Over the past decade, we’ve seen an explosion in data analytics in sports, particularly on the professional level. Technological advances in cameras and sensors have allowed teams, media and fans to gain insight into a bunch of previously gray areas of sport performance, such as the National Basketball Association’s use of SportVU to track every bit of player and ball movement on the floor.

The concept of integrating numbers and analysis into scouting, training and coaching isn’t new. But access to powerful hardware and software has greatly increased the quality and quantity of available data. A nearly insatiable appetite for data on sports has created a sports analytics market that is set to grow from the millions to the multiple billions of dollars over the next few years.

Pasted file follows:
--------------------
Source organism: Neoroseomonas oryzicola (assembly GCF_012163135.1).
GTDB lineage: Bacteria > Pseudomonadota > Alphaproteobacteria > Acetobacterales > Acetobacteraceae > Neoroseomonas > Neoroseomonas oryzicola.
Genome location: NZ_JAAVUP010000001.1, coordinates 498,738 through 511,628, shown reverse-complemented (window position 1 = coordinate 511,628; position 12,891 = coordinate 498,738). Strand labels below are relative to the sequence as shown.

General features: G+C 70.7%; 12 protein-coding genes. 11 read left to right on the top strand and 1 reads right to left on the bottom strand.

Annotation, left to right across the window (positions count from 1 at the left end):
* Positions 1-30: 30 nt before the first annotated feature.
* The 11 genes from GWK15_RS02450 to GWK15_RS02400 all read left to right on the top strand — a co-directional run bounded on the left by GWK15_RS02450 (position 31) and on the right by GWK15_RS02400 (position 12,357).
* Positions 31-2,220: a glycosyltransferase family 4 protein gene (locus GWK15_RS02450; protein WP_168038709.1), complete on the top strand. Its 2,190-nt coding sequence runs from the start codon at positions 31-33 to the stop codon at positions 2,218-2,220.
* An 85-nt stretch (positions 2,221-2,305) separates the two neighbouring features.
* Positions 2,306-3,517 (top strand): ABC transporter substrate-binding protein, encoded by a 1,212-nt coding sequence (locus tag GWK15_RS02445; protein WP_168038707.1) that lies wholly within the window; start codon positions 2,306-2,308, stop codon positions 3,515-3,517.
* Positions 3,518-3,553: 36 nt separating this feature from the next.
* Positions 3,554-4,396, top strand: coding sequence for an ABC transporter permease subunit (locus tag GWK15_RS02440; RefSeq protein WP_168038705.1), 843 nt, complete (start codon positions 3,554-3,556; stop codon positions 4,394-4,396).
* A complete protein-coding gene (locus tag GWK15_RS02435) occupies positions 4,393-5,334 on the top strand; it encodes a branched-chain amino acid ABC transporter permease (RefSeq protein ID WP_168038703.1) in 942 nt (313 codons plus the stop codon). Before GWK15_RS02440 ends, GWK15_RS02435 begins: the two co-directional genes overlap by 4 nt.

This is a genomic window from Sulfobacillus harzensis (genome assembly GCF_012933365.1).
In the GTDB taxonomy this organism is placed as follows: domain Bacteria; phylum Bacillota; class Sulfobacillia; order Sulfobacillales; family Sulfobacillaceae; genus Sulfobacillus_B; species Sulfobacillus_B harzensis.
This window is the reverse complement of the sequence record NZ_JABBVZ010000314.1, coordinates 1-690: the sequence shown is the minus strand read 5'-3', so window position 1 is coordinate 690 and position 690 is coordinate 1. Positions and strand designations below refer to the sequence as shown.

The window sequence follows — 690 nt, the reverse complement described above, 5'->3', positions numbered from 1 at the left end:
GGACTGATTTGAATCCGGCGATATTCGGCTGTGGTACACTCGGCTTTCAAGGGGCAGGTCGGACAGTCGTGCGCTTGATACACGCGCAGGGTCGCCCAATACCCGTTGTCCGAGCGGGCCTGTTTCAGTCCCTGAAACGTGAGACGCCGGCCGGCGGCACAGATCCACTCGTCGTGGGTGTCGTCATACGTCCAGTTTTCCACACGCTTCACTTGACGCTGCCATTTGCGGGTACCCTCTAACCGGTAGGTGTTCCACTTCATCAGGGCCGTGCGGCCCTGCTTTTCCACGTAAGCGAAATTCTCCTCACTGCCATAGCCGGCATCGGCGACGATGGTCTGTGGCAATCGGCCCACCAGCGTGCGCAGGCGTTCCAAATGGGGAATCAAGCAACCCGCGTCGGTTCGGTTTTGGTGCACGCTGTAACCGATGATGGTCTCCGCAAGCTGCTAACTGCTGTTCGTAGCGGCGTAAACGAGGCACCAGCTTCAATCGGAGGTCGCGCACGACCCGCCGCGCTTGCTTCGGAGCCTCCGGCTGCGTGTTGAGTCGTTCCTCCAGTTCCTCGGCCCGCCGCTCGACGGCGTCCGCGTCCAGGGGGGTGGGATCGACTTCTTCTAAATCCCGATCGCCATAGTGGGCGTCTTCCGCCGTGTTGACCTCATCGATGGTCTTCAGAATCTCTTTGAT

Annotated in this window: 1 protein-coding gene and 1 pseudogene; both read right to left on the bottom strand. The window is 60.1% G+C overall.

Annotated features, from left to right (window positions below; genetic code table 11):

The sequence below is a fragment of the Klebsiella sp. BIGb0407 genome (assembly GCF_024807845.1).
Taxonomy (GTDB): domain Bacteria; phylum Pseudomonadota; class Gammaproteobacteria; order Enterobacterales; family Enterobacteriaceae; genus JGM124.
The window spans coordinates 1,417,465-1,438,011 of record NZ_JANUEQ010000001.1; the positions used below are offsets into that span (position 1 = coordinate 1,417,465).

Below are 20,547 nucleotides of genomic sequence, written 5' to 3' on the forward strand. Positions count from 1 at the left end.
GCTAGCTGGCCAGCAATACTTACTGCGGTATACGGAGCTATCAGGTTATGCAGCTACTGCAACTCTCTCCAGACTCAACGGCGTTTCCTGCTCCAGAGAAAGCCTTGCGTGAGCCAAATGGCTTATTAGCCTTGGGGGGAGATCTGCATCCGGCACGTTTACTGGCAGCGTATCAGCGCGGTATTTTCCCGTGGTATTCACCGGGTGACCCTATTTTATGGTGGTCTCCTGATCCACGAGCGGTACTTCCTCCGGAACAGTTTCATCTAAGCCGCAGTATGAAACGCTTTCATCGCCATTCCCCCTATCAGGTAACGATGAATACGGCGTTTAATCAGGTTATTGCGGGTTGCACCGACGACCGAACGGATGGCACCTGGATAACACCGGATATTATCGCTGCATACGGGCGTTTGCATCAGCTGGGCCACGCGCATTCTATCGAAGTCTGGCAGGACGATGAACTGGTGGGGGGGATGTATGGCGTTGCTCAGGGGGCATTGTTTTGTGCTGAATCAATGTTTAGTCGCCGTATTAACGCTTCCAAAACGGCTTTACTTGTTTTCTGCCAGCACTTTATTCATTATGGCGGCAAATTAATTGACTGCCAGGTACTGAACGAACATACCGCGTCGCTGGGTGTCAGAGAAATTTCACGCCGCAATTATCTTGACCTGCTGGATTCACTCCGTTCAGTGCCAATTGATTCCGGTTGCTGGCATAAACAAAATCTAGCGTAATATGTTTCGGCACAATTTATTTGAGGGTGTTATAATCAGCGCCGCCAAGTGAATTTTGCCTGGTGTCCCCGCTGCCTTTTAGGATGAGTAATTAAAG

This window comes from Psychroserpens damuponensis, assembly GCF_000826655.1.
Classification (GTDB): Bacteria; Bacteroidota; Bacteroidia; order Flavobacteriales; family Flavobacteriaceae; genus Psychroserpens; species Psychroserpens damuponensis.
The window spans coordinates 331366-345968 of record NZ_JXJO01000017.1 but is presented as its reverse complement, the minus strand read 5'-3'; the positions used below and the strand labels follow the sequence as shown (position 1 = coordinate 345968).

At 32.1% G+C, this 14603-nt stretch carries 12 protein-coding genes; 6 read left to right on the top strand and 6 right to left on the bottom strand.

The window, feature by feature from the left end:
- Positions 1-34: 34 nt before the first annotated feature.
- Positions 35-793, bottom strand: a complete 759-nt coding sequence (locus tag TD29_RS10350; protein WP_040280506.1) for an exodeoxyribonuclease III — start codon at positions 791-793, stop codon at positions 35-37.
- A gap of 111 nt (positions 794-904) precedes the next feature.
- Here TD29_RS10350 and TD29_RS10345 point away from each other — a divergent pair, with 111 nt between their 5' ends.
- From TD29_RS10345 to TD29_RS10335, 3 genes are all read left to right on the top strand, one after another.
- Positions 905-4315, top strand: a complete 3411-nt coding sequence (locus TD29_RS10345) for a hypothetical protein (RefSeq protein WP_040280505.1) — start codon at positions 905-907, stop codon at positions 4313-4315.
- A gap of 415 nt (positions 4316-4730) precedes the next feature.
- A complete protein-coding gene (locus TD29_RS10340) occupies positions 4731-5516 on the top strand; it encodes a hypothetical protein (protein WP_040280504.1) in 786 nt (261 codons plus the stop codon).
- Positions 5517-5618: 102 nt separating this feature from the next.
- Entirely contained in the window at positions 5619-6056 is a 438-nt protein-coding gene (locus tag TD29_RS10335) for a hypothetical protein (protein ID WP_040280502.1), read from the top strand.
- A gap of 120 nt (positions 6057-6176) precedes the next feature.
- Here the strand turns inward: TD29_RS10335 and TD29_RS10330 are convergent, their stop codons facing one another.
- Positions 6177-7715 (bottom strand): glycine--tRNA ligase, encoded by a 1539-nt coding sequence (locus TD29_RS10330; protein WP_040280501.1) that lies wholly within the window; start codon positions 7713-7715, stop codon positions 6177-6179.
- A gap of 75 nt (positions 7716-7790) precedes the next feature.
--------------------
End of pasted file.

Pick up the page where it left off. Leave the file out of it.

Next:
The amount of data generated during each game would be enormous.  By keeping the sensor limited to the football and possibly the sidelines, the data generated would be reduced too.  Although, with a reduction of data flowing in from the game, the accuracy of the plays suffer too.  The author mentions that the next step would be to incorporate sensors into the players 'shoulder pads' - which would increase the data stream coming in.

Overall, the practice would be transformative to the entire industry.  I wonder how that would change the challenges that referees face during the game.  Currently, during a challenge, the play is reviewed on a closed circuit screen available to the referee and officials only.  With the rise of sensors, now the game can be analyzed by each team in real time.  Although, the technology is not distributed in real time yet.

Any avenue of improvement that the coaching staff can incorporate into the teams training regimen would be greatly sought after.  Currently, teams are exploring both game simulators and drone coverage of their practices to improve overall flow.  The incorporation of data from the NFL offers two great aspects of improvement: